Editors note: When Femme came up with the idea to do an article on burlesque arrests, I thought it was fabulous. When she came back and said there were just too damn many for one article, I thought- even better! What better way to kick off a new monthly series than with the delicious Mae West & the legendary Sally Rand.
Burlesque Arrests: Sally Rand & Mae West
By: Femme Vivre LaRouge
Burlesque house raids are as infamous as those of speakeasies during prohibition, sometimes being one and the same. As performers pushed the envelope further and further, policing agencies and government lobbyists went tit for tat trying to pass new laws of censorship and to enforce a moral code. Many a famous burlesque performer has come under the scrutiny of the law; here we shall spotlight fan dancing pioneer, Sally Rand, and 20th century sex icon, Mae West.
Born Harriet Helen Gould Beck, Sally Rand was a teenage runaway, circus performer, cigarette girl, model, dancer, stage actress, and silent film star before she ever picked up a pair of ostrich feather fans. In 1933, at the Chicago World’s Fair, she not only wielded her fans wearing nothing but Max Factor body paint, but also appeared as Lady Godiva, riding a white horse, apparently nude. Thus began her arrest record, with a total of four arrests in a single day! Though Rand was charged with lewd conduct, Superior Court Judge Joseph B. David dismissed the case, noting that, “Some people would want to put pants on a horse…if a woman wiggles about with a fan, it is not the business of this court.” The incident’s publicity made her a burlesque sensation, her weekly pay escalating from $125 to $3,000 in a single summer. Never actually baring quite all, Sally Rand was noted for saying, “the Rand is quicker than the eye.”
1946 found Miss Rand back in court, charged with indecent exposure, corrupting the morals of an audience, and conducting an obscene show. She was taken into custody after an engagement at the Savory in San Francisco, where six police officers witnessed one of her fan dances, in which she decreased her costume to a flesh-colored triangle. Rand hired renowned defense attorney, Jake Ehrlich, who had kept both Billie Holiday and Gene Krupa from going to jail on drug charges. Ehrlich made the point that nudity was respected in the art of the great masters and suggested that the court view the dance in question, as evidence of its artistic nature. The judge agreed to this and even granted Miss Rand a release to continue her performances, unaltered, until the trial was over. That very same night, however, Rand began her dance, but was stopped for arrest by the San Francisco Police Department. Imagine their surprise when the lights came up and it was revealed that Sally Rand was hiding a pair of flannel long-johns behind her fans. Furthermore, in place of her customary triangle of costume, was a note marked “CENSORED. S.F.P.D.”! The next morning she performed her usual routine for the judge and jury and was promptly acquitted, on the grounds that, “Anyone who could find something lewd about the dance as she puts it on has to have a perverted idea of morals,” as Judge Shoemaker pronounced.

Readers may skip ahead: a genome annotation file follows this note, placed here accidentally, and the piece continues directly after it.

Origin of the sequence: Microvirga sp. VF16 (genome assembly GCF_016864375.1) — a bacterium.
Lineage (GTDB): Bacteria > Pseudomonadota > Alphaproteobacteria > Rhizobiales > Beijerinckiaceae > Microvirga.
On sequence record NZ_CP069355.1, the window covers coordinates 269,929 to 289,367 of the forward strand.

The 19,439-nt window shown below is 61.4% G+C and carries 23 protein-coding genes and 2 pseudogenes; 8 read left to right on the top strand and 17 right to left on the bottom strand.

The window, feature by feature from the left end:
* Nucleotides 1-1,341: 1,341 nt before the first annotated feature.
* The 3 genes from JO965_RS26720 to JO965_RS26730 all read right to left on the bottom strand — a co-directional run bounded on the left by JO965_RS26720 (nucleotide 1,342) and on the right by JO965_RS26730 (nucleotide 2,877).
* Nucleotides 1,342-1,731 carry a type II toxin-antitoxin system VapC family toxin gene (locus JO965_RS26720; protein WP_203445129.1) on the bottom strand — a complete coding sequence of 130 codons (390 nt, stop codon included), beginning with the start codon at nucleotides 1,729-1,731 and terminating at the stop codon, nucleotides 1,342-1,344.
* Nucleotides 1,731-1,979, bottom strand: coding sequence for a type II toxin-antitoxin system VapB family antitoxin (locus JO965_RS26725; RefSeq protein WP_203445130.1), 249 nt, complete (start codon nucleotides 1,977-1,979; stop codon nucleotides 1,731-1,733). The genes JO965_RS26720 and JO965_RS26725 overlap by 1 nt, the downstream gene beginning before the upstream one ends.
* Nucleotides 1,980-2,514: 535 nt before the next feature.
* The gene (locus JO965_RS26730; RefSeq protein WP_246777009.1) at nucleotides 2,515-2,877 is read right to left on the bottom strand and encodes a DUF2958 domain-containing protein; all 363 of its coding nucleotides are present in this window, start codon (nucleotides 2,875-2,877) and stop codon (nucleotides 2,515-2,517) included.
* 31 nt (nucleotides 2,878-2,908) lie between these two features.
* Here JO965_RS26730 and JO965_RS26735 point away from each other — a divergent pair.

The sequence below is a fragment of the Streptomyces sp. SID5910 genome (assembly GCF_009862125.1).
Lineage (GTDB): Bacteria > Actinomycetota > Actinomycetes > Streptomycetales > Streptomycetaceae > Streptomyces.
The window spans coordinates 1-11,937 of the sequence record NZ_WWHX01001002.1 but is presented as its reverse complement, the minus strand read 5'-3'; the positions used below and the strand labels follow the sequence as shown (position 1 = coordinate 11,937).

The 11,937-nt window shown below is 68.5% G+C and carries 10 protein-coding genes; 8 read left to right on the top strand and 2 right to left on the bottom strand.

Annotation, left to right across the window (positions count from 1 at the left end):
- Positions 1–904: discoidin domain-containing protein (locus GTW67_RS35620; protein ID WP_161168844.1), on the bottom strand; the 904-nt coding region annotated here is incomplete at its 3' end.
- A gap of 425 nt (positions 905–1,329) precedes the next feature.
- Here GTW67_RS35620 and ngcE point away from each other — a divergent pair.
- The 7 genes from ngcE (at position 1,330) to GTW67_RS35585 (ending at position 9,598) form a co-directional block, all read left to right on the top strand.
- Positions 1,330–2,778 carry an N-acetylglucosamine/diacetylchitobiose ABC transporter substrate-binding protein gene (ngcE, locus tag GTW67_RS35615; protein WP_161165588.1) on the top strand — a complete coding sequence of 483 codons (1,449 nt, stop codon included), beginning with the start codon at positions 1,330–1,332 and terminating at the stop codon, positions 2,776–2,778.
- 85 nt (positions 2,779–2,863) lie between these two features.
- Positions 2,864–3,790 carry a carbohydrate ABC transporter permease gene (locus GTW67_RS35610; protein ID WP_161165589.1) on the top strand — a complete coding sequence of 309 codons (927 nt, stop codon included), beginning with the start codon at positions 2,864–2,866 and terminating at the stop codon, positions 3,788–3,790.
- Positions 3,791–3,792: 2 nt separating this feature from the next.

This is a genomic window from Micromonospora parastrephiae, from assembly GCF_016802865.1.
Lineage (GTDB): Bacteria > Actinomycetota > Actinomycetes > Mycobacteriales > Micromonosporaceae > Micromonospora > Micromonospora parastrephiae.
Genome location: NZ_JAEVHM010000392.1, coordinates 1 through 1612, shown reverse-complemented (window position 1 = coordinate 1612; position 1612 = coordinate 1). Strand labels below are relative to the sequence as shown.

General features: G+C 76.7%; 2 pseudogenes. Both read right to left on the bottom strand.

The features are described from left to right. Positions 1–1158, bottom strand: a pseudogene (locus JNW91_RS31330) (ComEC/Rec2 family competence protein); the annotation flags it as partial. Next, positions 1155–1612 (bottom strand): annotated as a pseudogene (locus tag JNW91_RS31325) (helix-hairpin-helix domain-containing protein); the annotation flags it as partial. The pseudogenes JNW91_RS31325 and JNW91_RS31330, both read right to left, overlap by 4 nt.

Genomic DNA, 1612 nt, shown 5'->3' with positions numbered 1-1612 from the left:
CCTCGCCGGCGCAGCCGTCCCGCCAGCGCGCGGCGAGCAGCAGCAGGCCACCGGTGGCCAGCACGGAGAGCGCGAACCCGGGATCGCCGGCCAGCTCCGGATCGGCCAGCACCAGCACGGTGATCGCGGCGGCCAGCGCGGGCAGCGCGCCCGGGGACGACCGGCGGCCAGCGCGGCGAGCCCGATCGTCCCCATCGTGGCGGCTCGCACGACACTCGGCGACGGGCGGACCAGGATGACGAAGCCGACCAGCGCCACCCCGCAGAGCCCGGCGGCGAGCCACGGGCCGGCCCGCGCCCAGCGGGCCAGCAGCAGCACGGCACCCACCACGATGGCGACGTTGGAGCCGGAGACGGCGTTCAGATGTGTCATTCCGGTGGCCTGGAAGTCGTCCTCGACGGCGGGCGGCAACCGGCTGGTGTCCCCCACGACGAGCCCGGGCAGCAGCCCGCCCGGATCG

From flapper to fan dancer, Miss Rand continued to strut her stuff into the, and also her, sixties. As she said herself, of her illustrious career, “I haven’t been out of work since the day I took my pants off.”
Mae West, a household name to this day, began her career in Vaudeville, working her way up to radio, Broadway, and later the screen. Her entire career, which lasted her a lifetime, was based on one infamous character: herself. Known for her sexual candor, wit, and double entendres, she coined many famous phrases, such as “Is that a gun in your pocket or are you just happy to see me” and “A hard man is good to find.”
Not only an actress, but a producer and writer, as well, Miss West titled her first Broadway show “Sex.” The play was not such a great success until it was brought up on a morals charge, sparking a heated debate over the role of censorship in the theatre. After being arrested and released on $1,000 bail, West continued her show, to packed audiences, for a lengthy run. As with Sally Rand, the publicity did her nothing but good! However, in 1927, the play was again brought up against charges of obscenity and West was convicted of corrupting the morals of youth, for which she served nine days out of a ten day sentence, getting out early on good behavior! She served her sentence at Welfare Island Women’s Workhouse, where Mae West, never a quitter, gathered a great deal of material from observing her inmates and wrote her play-turned-film “Diamond Lil.” During the scandal of “Sex,” West was also busy writing and producing “The Drag,” which the New York Times described as the play that “caused the sudden action…toward cleaning up the stage.” Although the show was a success at its out of town previews, it was not allowed to open on Broadway. This didn’t stop her from staging “Pleasure Man,” which also featured drag performers, and landed West, once more, in jail and, once more, released for $1,000 bail. The lady certainly had a fighting spirit and, as she said herself, “Those who are easily shocked…should be shocked more often.”
Her involvement in the film business was fraught with the same battles over censorship as her Broadway career. She caused such scandal on the silver screen that some authors jokingly credit her with singlehandedly bringing down the hammer of the censors that resulted in the Hollywood Production Code of 1934, which was the mode of film censorship until 1968. But Mae West outlasted the production code, using her same shtick in 1978 for her final film, Sextette and still using her most iconic quote, “Why don’t you come up and see me sometime…when I’ve got nothing on but the radio.”